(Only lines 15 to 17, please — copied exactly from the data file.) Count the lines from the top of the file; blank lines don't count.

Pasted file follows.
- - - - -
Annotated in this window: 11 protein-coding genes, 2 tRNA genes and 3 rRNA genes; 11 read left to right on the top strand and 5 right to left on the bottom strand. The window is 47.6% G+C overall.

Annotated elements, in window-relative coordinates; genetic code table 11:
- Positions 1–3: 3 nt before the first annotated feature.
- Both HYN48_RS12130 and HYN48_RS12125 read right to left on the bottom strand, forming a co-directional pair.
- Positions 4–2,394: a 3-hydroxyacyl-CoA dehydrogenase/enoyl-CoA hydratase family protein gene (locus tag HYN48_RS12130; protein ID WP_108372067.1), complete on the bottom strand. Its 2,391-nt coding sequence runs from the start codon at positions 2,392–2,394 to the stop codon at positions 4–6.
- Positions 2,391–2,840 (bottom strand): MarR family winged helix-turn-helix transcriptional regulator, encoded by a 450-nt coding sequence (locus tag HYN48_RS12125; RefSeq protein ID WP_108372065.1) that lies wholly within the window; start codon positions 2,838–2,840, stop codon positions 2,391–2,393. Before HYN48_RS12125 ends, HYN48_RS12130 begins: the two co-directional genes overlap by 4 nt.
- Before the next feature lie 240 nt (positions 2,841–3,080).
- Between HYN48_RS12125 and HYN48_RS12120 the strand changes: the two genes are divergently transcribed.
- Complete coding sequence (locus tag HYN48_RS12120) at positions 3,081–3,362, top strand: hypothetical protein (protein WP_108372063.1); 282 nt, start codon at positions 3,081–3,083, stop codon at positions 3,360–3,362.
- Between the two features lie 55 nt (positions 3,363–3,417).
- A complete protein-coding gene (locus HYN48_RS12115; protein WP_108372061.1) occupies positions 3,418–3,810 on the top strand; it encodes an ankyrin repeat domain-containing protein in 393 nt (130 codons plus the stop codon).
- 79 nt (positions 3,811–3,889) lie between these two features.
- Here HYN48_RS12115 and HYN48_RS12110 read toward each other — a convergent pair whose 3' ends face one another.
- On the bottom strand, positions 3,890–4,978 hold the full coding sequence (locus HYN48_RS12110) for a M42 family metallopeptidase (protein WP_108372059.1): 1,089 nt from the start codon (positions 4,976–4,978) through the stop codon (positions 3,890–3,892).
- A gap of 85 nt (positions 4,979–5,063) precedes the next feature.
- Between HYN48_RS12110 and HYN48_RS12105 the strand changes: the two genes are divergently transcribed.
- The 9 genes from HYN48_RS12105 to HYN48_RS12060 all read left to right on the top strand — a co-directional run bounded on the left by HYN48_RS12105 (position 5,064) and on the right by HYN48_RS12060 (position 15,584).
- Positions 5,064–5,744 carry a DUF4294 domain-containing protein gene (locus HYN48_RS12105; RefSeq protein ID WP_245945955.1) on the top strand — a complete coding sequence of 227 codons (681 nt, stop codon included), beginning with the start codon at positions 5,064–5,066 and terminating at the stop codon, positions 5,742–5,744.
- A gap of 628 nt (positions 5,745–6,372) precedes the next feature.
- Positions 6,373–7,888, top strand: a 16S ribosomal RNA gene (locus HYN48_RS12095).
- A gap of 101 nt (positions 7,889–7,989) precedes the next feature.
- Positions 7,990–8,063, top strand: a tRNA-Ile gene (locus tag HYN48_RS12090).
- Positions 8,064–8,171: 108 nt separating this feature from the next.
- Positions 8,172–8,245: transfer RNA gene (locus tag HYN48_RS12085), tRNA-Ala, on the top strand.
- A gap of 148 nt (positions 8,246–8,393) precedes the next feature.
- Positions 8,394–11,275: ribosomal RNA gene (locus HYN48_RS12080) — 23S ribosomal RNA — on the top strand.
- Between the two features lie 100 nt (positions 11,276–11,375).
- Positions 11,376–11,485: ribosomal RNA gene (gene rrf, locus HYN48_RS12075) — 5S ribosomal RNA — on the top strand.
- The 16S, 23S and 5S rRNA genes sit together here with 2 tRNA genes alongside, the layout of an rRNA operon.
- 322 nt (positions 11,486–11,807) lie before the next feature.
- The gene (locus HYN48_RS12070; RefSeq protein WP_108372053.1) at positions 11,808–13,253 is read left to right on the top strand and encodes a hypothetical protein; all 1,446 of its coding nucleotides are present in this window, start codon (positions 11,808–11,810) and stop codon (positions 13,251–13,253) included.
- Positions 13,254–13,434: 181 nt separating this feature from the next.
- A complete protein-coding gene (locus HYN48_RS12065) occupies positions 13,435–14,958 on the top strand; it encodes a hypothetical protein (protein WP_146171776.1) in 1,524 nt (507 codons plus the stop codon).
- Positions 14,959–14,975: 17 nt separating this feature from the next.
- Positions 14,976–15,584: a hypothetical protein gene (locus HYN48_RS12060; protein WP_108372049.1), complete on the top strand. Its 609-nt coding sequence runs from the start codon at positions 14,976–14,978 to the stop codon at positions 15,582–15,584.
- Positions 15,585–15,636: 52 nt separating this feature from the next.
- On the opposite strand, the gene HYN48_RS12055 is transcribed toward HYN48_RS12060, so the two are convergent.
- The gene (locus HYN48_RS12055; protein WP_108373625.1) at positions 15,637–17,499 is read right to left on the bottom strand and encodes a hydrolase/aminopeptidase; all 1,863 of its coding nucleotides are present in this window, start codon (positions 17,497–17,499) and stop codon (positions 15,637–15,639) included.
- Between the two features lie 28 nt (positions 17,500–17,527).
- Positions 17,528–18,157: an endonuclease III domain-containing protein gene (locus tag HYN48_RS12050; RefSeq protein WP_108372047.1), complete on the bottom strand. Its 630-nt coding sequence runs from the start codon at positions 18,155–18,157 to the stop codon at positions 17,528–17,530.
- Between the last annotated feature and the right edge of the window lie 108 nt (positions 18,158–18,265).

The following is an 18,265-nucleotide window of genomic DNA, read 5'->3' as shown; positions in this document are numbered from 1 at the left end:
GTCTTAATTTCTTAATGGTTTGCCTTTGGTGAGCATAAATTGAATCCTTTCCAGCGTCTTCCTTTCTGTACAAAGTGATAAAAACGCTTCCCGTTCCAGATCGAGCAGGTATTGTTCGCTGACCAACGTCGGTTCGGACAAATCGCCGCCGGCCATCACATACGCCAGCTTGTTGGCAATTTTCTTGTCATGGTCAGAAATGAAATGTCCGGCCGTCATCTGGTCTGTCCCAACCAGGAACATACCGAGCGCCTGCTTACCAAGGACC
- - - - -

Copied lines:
- A gap of 85 nt (positions 4,979–5,063) precedes the next feature.
- Between HYN48_RS12110 and HYN48_RS12105 the strand changes: the two genes are divergently transcribed.
- The 9 genes from HYN48_RS12105 to HYN48_RS12060 all read left to right on the top strand — a co-directional run bounded on the left by HYN48_RS12105 (position 5,064) and on the right by HYN48_RS12060 (position 15,584).